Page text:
It seemed too good to be true. The story which appeared this week in one of Austria's largest circulation magazines seemed to be a real scoop.
The timeless tale of an ungrateful child combined with privacy fears associated with universal access to the Internet meant a story with long legs — but gradually, as reporters did their jobs, questions were raised.
According to the German language Morgenpost, the editors of the Austrian weekly “Die ganze Woche” which first published the piece were short on details.
The first question related to the identity of the young woman. With strong personal privacy laws, the publication chose to change the name of the daughter to Anna Maier. This is not unusual in itself, but it makes fact checking hard to achieve.
The next issue was the lawyer cited in the initial report. Michael Rami, who acknowledges his involvement in the report, denied that he represented the young woman directly, but instead was retained simply in an advisory role.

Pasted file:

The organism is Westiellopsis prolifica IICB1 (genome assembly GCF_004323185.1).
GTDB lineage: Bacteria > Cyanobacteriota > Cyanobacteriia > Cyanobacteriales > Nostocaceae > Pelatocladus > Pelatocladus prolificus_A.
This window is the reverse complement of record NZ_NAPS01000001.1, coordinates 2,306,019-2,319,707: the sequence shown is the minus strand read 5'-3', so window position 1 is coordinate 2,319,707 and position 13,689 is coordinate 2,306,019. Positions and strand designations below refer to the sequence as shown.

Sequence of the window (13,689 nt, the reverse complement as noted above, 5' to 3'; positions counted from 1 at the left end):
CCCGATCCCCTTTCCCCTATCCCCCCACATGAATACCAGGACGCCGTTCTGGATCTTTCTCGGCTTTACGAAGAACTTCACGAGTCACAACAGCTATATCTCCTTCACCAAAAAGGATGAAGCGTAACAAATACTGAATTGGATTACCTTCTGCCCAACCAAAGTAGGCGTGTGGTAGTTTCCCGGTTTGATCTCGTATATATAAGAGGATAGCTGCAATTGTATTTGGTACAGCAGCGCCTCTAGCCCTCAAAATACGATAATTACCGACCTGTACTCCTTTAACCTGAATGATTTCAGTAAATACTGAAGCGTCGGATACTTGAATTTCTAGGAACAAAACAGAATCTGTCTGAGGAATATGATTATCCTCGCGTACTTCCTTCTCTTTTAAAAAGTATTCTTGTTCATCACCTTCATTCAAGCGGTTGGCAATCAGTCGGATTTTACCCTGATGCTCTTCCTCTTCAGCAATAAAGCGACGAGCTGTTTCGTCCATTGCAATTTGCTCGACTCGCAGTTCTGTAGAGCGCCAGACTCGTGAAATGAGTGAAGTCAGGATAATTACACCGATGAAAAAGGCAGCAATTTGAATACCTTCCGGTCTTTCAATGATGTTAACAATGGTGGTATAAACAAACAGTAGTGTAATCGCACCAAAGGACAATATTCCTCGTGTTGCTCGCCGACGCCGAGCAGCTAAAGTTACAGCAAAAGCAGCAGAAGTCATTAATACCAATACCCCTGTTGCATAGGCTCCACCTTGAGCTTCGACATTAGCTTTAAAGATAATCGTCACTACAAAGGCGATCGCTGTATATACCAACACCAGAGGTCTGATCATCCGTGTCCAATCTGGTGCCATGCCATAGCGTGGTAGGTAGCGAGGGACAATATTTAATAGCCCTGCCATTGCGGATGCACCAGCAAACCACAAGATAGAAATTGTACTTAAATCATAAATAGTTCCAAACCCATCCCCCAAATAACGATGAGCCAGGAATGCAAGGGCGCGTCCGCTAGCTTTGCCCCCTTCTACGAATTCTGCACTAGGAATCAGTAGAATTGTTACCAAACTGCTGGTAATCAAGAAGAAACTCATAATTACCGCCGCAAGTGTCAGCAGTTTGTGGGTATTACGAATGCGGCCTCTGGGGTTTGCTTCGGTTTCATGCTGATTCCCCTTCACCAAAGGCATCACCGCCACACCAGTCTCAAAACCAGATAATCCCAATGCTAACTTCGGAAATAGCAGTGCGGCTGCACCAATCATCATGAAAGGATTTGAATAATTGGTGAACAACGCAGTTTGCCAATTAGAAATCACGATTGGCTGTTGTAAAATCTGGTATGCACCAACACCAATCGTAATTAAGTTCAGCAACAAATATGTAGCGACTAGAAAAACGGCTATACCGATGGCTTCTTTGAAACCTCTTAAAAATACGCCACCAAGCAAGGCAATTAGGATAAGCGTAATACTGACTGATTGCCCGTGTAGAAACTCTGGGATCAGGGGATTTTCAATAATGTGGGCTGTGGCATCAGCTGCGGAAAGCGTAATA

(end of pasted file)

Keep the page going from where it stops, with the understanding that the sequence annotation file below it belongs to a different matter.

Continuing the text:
There are other contradictions in the story, in particular relating to the involvement of the court. If the young woman lives in Carinthia as claimed, then the relevant court would be in Klagenfurt — but a check with that courthouse didn't show any known cases on the docket for November.
A further concern is the secretive nature of the publishers involved with the paper. According to Morgenpost, it's known internally as a “secret order”, with its editor, Burkhard Trummer, insisting in an interview with the Frankfurter Allgemeine Zeitung that “the story is true”.
Unfortunately, Trummer has been unable or unwilling to provide evidence, with journalists and the editorial team allegedly avoiding returning phone calls.
Whatever the truths of the case, it's clear that awareness of the issue of the risks of sharing personal information in public is becoming more widespread.
Perhaps that's the most important lesson to be drawn from this case, followed closely by the old adage of not believing everything you might read in a newspaper.